Accra, April 14, GNA- Husbands and male partners have now resorted to reporting their wives to the Women and Juvenile Unit (WAJU) at the slightest provocations.
Mr Elvis Sadongo, Inspector of Police at the Unit said such men in recent times come to the Unit to report their spouses citing disrespect and irresponsible behaviours apparently for WAJU to talk to them. He described the situation as a ploy by such men because they feel with the increasing awareness of domestic violence and the women rights issues they were being push to the wall by their female partners. "Therefore they think if they should rush to the WAJU while their wives are giving them problems and knowing that when they beat them they would be reported by their wives, it's prudent and safe for the men to come and report first," he explained.
Mr Sadongo was speaking to the Ghana News Agency (GNA) when he addressed students of the Social Work Departments of the University of Ghana, Legon, at their annual week celebration on women and child rights issues in Accra.
The week has the theme "Children and Women Rights Protection in Ghana - Where Are We as a Country?".
It has outlined a host of activities including a forum for all political parties and a clean-up exercise in Accra Central. Mr Sadongo said the WAJU has now become like any "busy hospital" saying the number of people that come there daily to report cases of abuse kept increasing.
"As high as 16 cases of defilement was reported in 14 days in January this year, giving a clear indication of the situation. But what is disturbing is the fact that the ages of the perpetrators keep dropping in recent times.
"Children between the ages of 13 to 15 years are also becoming perpetrators of defilement and rapes cases.
Mrs Angela Dwamena-Aboagye, Executive Director of the Ark Foundation, an Advocacy group on the women and child rights speaking on the topic "National and Regional Conventions and legislations on the Rights of Women in Ghana" said having done enough by way of legislations, it seemed the government lacked the political will to enforce the laws.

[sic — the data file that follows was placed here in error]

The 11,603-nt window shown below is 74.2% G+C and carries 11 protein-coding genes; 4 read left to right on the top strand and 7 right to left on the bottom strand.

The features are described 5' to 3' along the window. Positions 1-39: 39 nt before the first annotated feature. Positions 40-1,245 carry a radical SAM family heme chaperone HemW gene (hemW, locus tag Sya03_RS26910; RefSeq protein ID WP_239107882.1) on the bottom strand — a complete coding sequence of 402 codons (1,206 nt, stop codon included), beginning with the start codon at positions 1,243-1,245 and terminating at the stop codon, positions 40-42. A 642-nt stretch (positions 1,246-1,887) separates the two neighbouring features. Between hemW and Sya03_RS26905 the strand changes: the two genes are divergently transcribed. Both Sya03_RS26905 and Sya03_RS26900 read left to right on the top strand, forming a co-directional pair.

"There seemed to be a lack of political will to tackle the extent of the rights of women and children in the country even though Ghana appears to always be the first when it comes to ratification of conventions and legislations on such rights" she noted. She said the issue of power plays a crucial role in the enforcement of the laws on human rights especially on women and children who are more vulnerable.
Mrs Dwamena-Aboagye told the students that as social workers it was incumbent as they provide their services to people to also play advocacy role in ensuring that such rights do not remained in our statutes books rather enforced.
She said the problem of human rights and rights against women and children has become a problem, which needed a well-informed society in order to be able to carry out an affirmative action to compel people to respect and obey such rights.
Mr George Dah, President of the Social Work Student's Association urged government and authorities not to relegate human rights issues at the background when it come to policy and decision making but rather factor them in every aspects of lives.
He said Ghana has come far and it was time we knew that structures that were put up should be disable-friendly.